Does the heart burn? (Australian Aborigines)

My bf asked last night how the following was possible. (and I’m asking if it’s even true).

According to him, when an aborigine passes away, they burn his/her body, but they save the heart after the body was burned. So he was asking how the heart doesn’t burn but the body does.

So, there are a couple questions here.
1)Do the Australian Aborigines practice (or have practiced) this?
2)Do they remove the heart first and that’s how it’s not burned (contingent on “yes” to #1)
3)If the above answers are “yes” and “no”, how is it that the heart doesn burn?

There was never any one Australian aboriginal culture but funerary rites usually meant burial rather than cremation. Where cremation occurred the heart wasn’t removed and it would have burnt like any other muscle tissue.

I don’t know the answers to your questions. However a few facts may be informative.

Australian Aborigines include many differing peoples. The situation is analogous to the Indian Nations of the US.

As far as rites are concerned it is unlikely that a particular one is common to all those peoples.

One thing that is common is a great deal of cultural sensitivity in matters of death. For example there are sacred knowledges that are only told to people who have been appropriately initiated.

In this sense the question is awkward.

The Funeral of Shelley -

I’ve heard a story that a cat stole the heart from a table a ran off with it “I was never able to look that cat in the face again” said Mary (can’t remember where I heard that!)

That reminds me of the movie Return of the Living Dead in one part they try to cremate a corpse that was reanimated and the mortician mentions that the heart is hard to burn because it one tough muscle…maybe it is some kind of urban legend.

I don’t see any especially insensitive about the question. One can simply choose not to answer.
I do seem to remember (vaguely) something about a heart being hard to burn, although it may be UL.

I have never heard of indigenous Australians cremating at all, let alone doing something particular with the heart. It may have been a practice by a group of indigenous Australians at some time. I don’t think it could be done now without me having heard of it somehow.

UL, or only grounded very lightly in reality, I’d say.

Is the main question whether or not native Australians cremated the dead, or is it whether or not a heart is especially difficult to burn.

The bigger question is, does the heart burn? The basis for that was that my bf heard (what is most likely apparently a legend/myth/pile of b.s.) that it was the Australian Aborgines. No slight was intended towards them in my OP at all.

Death is regarded as one of the most taboo topics (far more so than in the West) and accordingly, details of funerary rites are more guarded than other aspects of indigenous culture. For example, the state run media preface images and the use of dead people’s names with a warning to that effect.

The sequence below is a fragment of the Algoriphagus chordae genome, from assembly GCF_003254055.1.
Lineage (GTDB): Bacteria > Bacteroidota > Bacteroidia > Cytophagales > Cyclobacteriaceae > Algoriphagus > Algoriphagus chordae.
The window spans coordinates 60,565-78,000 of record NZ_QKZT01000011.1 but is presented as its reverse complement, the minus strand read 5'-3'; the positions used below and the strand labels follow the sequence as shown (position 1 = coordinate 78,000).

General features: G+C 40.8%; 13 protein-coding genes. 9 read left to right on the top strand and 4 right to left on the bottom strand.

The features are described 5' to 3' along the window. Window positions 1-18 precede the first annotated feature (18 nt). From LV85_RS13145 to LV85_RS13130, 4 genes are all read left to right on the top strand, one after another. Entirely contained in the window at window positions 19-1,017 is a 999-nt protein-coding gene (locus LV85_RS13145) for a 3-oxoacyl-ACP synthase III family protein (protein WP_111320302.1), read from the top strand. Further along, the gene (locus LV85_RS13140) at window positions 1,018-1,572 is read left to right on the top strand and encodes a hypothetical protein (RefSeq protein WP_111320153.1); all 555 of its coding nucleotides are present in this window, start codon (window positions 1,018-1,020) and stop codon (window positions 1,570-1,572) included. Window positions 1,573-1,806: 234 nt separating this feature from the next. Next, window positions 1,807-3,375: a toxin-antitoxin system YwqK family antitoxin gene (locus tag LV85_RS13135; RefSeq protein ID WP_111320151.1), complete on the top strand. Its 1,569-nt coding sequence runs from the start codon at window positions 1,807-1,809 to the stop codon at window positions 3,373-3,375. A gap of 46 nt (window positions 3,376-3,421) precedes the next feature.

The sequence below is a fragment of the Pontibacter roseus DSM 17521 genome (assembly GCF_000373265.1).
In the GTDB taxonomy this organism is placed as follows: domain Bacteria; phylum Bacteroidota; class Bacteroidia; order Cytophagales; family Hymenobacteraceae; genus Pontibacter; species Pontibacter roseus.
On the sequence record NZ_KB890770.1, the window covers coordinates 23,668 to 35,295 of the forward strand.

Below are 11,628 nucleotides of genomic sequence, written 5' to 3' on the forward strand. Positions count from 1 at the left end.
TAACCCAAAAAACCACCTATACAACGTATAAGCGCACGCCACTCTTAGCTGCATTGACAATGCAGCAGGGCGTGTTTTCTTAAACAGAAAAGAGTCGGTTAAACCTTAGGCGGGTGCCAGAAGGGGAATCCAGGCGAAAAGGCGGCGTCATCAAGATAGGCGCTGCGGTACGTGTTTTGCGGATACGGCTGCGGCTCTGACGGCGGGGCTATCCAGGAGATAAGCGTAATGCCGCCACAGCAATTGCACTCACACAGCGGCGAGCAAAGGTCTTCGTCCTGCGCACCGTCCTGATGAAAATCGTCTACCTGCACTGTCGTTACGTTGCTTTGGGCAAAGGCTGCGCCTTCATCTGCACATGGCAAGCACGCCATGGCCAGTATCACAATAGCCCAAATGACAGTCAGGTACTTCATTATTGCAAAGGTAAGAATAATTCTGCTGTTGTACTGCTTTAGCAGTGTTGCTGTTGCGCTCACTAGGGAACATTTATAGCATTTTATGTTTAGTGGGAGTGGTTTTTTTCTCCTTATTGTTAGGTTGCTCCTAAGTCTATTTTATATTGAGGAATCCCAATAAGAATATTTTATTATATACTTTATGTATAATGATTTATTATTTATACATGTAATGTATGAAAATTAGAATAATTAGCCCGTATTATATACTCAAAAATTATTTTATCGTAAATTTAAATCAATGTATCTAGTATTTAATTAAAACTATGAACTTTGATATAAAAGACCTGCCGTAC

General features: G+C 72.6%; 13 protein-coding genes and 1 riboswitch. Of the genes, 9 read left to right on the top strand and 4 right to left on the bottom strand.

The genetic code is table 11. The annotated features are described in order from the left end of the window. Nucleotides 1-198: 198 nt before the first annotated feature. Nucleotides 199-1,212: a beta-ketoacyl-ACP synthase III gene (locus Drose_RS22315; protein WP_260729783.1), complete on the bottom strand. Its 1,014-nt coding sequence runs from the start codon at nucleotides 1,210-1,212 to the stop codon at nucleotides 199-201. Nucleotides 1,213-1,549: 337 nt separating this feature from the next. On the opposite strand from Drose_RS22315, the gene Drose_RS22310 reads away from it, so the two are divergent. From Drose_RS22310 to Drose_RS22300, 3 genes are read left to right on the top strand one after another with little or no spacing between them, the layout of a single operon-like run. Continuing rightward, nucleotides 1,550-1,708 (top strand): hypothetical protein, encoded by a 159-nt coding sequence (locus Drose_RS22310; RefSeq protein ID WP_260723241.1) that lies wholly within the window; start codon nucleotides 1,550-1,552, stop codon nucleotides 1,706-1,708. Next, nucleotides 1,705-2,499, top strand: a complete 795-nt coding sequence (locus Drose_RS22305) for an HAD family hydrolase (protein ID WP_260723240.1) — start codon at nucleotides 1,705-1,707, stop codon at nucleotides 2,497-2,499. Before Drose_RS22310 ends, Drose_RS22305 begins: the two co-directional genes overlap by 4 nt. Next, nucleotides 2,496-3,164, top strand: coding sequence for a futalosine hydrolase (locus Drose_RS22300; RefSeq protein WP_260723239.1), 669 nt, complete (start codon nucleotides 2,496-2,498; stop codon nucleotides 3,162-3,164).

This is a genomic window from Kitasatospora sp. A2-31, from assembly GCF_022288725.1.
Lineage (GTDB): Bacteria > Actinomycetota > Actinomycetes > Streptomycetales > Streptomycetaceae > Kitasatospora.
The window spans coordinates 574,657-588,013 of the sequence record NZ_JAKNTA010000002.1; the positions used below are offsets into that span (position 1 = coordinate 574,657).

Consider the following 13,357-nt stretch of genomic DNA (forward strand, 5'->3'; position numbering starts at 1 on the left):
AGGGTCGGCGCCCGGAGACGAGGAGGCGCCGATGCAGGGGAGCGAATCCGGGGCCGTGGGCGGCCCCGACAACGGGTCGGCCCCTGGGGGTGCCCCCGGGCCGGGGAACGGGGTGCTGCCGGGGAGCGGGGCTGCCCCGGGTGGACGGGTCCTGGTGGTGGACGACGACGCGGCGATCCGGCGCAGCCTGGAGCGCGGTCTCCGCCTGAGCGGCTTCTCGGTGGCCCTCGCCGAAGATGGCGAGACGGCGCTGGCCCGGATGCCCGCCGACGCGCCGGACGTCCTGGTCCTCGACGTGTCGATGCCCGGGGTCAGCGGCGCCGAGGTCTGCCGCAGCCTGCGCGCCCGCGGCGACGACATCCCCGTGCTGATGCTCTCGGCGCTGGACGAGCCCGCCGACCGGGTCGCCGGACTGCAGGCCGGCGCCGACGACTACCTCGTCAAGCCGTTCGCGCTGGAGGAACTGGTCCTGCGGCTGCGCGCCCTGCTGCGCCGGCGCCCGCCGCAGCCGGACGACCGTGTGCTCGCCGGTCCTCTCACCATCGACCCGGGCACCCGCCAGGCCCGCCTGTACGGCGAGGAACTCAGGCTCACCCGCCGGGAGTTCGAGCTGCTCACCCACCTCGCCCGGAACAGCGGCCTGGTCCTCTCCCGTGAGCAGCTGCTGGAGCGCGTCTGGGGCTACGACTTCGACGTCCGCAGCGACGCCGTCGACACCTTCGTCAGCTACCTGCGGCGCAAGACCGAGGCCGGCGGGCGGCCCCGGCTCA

Because it is a taboo topic, the details of funerary rites are more closely guarded than other aspects of indigenous culture. Therefore, much of the white understanding comes from archaeological evidence and independent piecing together of material. Two of the most import archaeological finds in Australia were Mungo Man and Lady Mungo who were both cremated.

As to whether the heart burns, well I’ve never had a problem with them when disposing of kangaroo carcasses. The bones last the longest but they’ll disintegrate too if the fire is big and hot enough and lasts long enough.

A simple question, I don’t think, should be regarded as insensitive. But to pry, even after learning that the subject is tender, might well be. The OP backed off as soon as it was revealed that that was the case. Most people, I find, are pretty cool.

To the best of my knowledge all recent Aboriginal societies practised cremation, or more properly immolation. The common procedure was to burn the corpse to some degree and then place what remained in a safe spot such as a hollow log or buried shallow under rocks until the flesh had decayed. The bones were then formally interred in a permanent spot.

That’s a pretty general overview of diverse cultures, but I’m unaware of any Aboriginal culture that didn’t practice something of that sort.

I’ve also never heard anyone suggest that funerary arrangements are a sensitive topic to any Aboriginal group. To some groups it is rude to speak the names of dead people, and the specific religious practices involved are also held to be secret by most groups, but the general mortuary practices are not something I’ve heard described as sensitive anywhere outside this message board. Certainly there are plenty of accounts of Aborigines talking about their practices. If anyone has any evidence that this is the case for Aborigines generally I’d like to see it.
Anyway the fact that most groups practiced only partial cremation would easily explain why the heart could be recovered after burning.

I can’t answer re: Australian aborigines, but it’s certainly possible to burn a body without the heart being burnt. According to Jewish legend, the Romans once burned a great Rabbi to death and surrounded his heart with wet sponges so that his death would be slower and more painful.